Chávez joined the Senate in 1935 to fill a vacancy and then easily won election to that office the next year. For the next 27 years, Chávez used his position to promote the development of resources in the West, including water and soil conservation programs, federal crop insurance, and rural electrification. He also introduced several bills aimed at protecting Native American lands and rights.

On the national stage, Chávez supported America’s involvement in NATO (North Atlantic Treaty Organization), helped create America’s Good Neighbor Policy with Latin America, and helped develop the Pan American highway. Chávez also co-sponsored the Fair Employment Practices Commission Bill, which would prohibit discrimination in employment. However, these rights wouldn’t be won until the 1964 Civil Rights Bill that was passed two years after his death.

Chávez died on November 18, 1962, in Washington, D.C. President Lyndon B. Johnson delivered his eulogy, stating that, “Chávez was a man who recognized that there must be champions for the least among us.” In 1966, a statue of Chávez was added to the Capitol building’s Statuary Hall, the only such statue there to honor a New Mexican.

 

Great Americans Series 

 

 

 

 

 

 

On December 27, 1980, the USPS issued the first stamp in the Great Americans Series, which would go on to become the longest-running US definitive series.

The Great Americans Series was created to replace the Americana Series, which had begun in 1975.  The new series would be characterized by a standard definitive size, simple design, and monochromatic colors.

This simple design included a portrait, “USA,” the denomination, the person’s name, and in some cases, their occupation or reason for recognition.  The first stamp in the new series was issued on December 27, 1980.  It honored Sequoyah and was issued in Tahlequah, Oklahoma.  The stamp fulfilled the new international postcard rate that would go into effect in January 1981.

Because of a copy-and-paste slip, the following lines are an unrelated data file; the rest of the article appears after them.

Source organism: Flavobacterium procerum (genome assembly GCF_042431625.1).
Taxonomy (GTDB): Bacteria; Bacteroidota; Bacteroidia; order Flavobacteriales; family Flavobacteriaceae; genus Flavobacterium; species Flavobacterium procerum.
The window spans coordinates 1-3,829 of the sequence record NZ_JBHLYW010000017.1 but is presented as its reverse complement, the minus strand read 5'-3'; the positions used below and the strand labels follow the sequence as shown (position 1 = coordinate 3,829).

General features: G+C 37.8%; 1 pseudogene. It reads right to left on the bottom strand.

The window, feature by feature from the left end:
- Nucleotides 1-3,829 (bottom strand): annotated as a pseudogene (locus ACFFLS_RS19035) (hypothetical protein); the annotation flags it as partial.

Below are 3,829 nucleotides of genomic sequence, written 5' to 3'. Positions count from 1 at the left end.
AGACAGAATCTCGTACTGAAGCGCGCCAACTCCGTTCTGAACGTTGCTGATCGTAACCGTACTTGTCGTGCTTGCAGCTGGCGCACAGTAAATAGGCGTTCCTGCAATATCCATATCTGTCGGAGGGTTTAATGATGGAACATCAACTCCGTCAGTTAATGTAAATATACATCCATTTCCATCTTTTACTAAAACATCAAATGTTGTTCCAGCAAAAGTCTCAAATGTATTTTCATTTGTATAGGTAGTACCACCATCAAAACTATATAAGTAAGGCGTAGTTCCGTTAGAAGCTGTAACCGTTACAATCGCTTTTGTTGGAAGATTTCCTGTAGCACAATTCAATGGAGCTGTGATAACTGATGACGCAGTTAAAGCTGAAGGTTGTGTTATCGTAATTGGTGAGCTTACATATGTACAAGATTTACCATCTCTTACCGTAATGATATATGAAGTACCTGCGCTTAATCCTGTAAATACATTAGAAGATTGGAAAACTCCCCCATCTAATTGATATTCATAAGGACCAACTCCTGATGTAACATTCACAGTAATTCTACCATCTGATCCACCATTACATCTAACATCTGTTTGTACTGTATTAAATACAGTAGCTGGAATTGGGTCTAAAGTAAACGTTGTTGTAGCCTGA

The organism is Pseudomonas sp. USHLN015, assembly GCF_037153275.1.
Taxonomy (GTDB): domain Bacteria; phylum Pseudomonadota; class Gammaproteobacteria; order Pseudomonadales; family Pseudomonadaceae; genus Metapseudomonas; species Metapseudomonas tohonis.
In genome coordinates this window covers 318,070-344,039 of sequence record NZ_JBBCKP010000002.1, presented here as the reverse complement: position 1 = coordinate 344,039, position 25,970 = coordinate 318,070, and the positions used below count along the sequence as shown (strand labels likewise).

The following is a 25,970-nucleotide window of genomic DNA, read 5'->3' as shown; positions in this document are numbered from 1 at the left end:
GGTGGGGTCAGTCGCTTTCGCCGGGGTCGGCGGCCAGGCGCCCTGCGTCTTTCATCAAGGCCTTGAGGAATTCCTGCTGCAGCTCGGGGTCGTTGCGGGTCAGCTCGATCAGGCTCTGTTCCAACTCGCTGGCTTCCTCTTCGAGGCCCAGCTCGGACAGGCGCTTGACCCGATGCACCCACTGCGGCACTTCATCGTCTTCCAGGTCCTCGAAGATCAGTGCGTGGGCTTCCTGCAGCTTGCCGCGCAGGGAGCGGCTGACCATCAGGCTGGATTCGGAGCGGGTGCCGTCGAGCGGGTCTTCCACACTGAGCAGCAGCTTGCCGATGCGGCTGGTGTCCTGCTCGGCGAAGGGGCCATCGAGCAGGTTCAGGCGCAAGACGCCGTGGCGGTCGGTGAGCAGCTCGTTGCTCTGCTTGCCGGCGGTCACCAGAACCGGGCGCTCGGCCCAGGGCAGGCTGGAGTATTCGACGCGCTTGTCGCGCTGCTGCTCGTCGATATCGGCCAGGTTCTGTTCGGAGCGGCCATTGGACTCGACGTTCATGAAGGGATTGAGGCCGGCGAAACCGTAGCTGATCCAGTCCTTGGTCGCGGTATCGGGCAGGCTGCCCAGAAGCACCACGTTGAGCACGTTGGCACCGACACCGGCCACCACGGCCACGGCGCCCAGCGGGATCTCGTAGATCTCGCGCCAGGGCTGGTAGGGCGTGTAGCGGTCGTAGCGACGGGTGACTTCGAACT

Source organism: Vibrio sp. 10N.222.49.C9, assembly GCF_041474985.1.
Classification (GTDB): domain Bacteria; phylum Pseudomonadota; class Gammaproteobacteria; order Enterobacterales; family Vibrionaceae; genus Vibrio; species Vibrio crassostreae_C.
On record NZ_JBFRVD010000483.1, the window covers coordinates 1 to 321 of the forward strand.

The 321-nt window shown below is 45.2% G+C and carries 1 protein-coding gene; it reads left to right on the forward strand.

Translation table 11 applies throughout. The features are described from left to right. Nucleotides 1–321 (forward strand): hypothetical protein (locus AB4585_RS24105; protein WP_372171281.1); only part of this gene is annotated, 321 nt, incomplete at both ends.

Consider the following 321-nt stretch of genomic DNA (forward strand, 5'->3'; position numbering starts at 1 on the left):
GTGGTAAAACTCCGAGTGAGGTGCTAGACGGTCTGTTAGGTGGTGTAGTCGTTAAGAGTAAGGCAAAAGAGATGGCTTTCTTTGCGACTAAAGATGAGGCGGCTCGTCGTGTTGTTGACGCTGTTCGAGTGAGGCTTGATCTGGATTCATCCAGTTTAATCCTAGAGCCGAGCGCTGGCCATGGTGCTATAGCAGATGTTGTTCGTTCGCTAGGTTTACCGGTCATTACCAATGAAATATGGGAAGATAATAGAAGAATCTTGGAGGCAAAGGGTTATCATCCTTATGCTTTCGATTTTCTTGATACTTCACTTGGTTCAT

The Great Americans Series would honor a wider range of people than the previous Prominent Americans and Liberty Series.  While those series mainly honored presidents and politicians, the Great Americans Series featured people from a number of fields and ethnicities.  They were all important individuals who were leaders in education, the military, literature, the arts, and human and civil rights.  Plus, while the previous series only honored a few women, the Great Americans featured 15 women.  This was also the first definitive series to honor Native Americans, with five stamps.

 

 

 

 

 

 

 

 

 

 

 

 

 

 

 

 

 

 

 

 

The Bureau of Engraving and Printing (BEP) produced most of the stamps, but private firms printed some.  Several stamps saw multiple printings.  The result was many different varieties, with tagging being the key to understanding them.  Though there were also differences in perforations, gum, paper, and ink color.

 

 

 

 

 

 

The series wasn’t without its own share of controversies.  In 1986, the $1 Bernard Revel stamp had a Star of David added to the design without approval.  It was discovered that a BEP engraver had added it to the die (between Revel’s beard and mustache) without receiving authorization.  This led to an internal investigation of the BEP’s stamp dies from the prior 10 years.

 

 

 

 

 

 

Another controversy surrounded the Dennis Chavez and Earl Warren stamps.  While the BEP printed several stamps in the series, private contractors printed many because it was cheaper.  The Canadian Bank Note Company, as it turned out, had printed these two stamps.  Once the public learned of this, it set off a widespread “Buy American” campaign and the issue was debated in Congress.

All the stamps pictured individuals except for one, which pictured Lila and Dewitt Wallace.  Many of the honorees were generally unknown to the public and its believed they were produced to satisfy political agendas.  Even still, the series was one of America’s most popular.  All the stamps were issued as sheet stamps, plus the Jack London stamp was also issued in a booklet.  Additionally, the $5 Bret Harte stamp was the first definitive to be issued in a miniature sheet format.

 

 

 

 

 

 

The final stamp in the series was issued on July 17, 1999, honoring Justin S. Morrill.  Spanning 20 years, the Great Americans was the longest-running US definitive series.  It was also the largest series of face-different stamps, with a total of 63.

Click here to get all the individual Great Americans stamps you need.